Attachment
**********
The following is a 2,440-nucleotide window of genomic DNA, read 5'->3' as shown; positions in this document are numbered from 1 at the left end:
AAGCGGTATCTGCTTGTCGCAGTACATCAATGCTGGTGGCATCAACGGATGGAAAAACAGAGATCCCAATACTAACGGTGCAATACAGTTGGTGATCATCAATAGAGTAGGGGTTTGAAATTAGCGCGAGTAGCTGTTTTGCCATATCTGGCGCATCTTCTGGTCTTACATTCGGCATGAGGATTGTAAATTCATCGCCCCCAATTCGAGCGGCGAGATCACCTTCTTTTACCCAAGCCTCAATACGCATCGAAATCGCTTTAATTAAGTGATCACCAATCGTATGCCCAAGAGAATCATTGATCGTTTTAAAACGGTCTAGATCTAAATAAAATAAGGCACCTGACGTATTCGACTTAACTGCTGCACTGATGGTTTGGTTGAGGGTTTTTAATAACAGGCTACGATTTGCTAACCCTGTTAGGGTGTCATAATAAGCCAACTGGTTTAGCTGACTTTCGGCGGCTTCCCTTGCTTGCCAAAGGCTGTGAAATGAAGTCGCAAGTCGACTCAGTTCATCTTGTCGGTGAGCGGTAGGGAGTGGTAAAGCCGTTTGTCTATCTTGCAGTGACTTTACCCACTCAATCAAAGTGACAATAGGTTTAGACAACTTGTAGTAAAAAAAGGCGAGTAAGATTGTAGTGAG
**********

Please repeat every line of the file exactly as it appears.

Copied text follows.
The following is a 2,440-nucleotide window of genomic DNA, read 5'->3' as shown; positions in this document are numbered from 1 at the left end:
AAGCGGTATCTGCTTGTCGCAGTACATCAATGCTGGTGGCATCAACGGATGGAAAAACAGAGATCCCAATACTAACGGTGCAATACAGTTGGTGATCATCAATAGAGTAGGGGTTTGAAATTAGCGCGAGTAGCTGTTTTGCCATATCTGGCGCATCTTCTGGTCTTACATTCGGCATGAGGATTGTAAATTCATCGCCCCCAATTCGAGCGGCGAGATCACCTTCTTTTACCCAAGCCTCAATACGCATCGAAATCGCTTTAATTAAGTGATCACCAATCGTATGCCCAAGAGAATCATTGATCGTTTTAAAACGGTCTAGATCTAAATAAAATAAGGCACCTGACGTATTCGACTTAACTGCTGCACTGATGGTTTGGTTGAGGGTTTTTAATAACAGGCTACGATTTGCTAACCCTGTTAGGGTGTCATAATAAGCCAACTGGTTTAGCTGACTTTCGGCGGCTTCCCTTGCTTGCCAAAGGCTGTGAAATGAAGTCGCAAGTCGACTCAGTTCATCTTGTCGGTGAGCGGTAGGGAGTGGTAAAGCCGTTTGTCTATCTTGCAGTGACTTTACCCACTCAATCAAAGTGACAATAGGTTTAGACAACTTGTAGTAAAAAAAGGCGAGTAAGATTGTAGTGAG